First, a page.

Education and Employment Access
College of New Caledonia Job Education and Training (JET)
Techniques for Access, Reaching Goals, and Employment Training (TARGET)
College of the Rockies Education and Skills for Employment Program
Douglas College Transitions Career and Employment Preparation Program
Kwantlen Polytechnic University Work Exploration Program
Job Preparation Program
North Island College Practical Academics for the Workplace
Workplace Professionalism
Employment Transitions Program
Northwest Community College Workplace Skills Training (WST Program)
Retail Service Plus Program (RSPP)
Okanagan College Independent Living Skills Program (Basic Academic Skills Certificates Level A & B, & Advanced Skills Certificate
Inclusive Post-Secondary Education
Preparing for Access to Careers and Education Program (PACE)
Supported Access to Modified Education Program (SAME)
Selkirk College Foundations: Skills for Adult Living Discovery: Skills for Employment
Thompson Rivers University Work skills Training Program (WST)
Education and Skills Training Career Exploration (ESTR)
University of the Fraser Valley Workplace TASK (Training in Attitudes, Skills and Knowledge)
Vancouver Community College Computer Applications
Managing your Money
Reading & Writing Level 3Reading & Writing Level 4
Career Awareness
Deaf & Hard of Hearing Job Readiness Program
Vancouver Island University Workplace Essential Skills and Training Program (WEST )

Related post-secondary education options in United States evolved in a different fashion, but also include a focus on work experience, or internships as they are commonly called there. It is important to note that one of the main differences between the US and Canada is that the majority of expansion initiatives in post-secondary are specifically for students with intellectual disabilities. While it is mandated in the U.S. that transition planning take place for all students eligible for “special education” services, the post-secondary programs referred to here, are intended for students with intellectual disabilities (see eligibility requirement below).


Student with an intellectual disability means a student –

(1) With mental retardation or a cognitive impairment characterized by significant limitations in –

(i) Intellectual and cognitive functioning; and

(ii) Adaptive behavior as expressed in conceptual, social, and practical adaptive skills; and

(2) Who is currently, or was formerly, eligible for special education and related services under the Individuals with Disabilities Education Act (IDEA) ( 20 U.S.C. 1401), including a student who was determined eligible for special education or related services under the IDEA but was home-schooled or attended private school. [26](Authority:  20 U.S.C.  10911140)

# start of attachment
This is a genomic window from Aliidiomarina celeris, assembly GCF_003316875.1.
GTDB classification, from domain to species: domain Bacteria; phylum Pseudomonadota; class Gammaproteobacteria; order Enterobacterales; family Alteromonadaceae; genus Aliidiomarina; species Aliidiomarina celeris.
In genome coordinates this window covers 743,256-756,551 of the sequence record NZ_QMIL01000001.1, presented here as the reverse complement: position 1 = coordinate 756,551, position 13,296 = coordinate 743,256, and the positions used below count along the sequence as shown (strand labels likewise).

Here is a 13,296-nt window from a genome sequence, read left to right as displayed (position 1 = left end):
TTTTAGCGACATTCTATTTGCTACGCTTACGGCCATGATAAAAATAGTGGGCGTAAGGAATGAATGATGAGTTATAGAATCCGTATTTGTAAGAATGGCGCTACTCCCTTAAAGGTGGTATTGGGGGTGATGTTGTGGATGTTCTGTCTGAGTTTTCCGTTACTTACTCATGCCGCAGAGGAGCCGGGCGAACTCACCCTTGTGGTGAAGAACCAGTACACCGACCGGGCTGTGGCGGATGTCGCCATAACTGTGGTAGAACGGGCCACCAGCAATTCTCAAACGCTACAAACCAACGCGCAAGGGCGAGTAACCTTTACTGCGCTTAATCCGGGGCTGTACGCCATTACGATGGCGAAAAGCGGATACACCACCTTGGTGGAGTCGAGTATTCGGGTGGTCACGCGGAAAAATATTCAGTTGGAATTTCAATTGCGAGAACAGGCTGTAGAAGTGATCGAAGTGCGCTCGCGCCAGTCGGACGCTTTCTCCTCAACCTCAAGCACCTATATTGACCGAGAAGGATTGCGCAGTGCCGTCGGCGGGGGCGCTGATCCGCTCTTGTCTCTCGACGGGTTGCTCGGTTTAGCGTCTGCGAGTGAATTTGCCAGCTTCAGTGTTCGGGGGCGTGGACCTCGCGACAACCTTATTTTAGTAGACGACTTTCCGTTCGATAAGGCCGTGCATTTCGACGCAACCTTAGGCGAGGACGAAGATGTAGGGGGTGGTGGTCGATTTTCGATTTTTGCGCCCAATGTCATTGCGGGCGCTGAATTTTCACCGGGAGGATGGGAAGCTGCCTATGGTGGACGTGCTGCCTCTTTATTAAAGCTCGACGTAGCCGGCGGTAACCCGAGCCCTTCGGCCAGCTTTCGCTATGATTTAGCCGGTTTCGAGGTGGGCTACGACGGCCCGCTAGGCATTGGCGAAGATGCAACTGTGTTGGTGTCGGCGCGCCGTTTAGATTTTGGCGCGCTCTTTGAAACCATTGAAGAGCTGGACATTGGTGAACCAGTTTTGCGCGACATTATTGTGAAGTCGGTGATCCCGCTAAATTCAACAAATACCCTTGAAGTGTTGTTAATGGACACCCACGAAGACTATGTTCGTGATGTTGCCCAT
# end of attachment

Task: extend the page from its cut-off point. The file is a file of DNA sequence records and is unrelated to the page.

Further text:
The expansion of post-secondary programming in the United States for students with intellectual disabilities has been relatively recent and rapid.  In the U.S., the Higher Education Opportunity Act (HEOA) of 2008, changed federal funding restrictions related to eligibility for financial aid. Since that time, there has been an enormous increase in the number of post-secondary options available specifically to students with intellectual disabilities. Previous to this, it was stipulated that students must have a high school diploma and be matriculating towards a degree in order to access any financial aid, thereby limiting eligibility for students with an intellectual disability (ID). These post-secondary programs must be approved “Comprehensive Transition Programs” (CTP) for federal financial aid eligibility.  CTP’s must meet a list of conditions defined by the HEOA of 2008 (see box below).


In order to be approved as a CTP, a program must meet the following requirements, as outlined in the HEOA:

  • Be delivered to students physically attending the institute of higher education.
  • Be offered by an institute of higher education that is participating in Title IV Federal Student Aid.
  • Be designed to support students with intellectual disability in preparation for employment.
  • Include an advising and curriculum structure.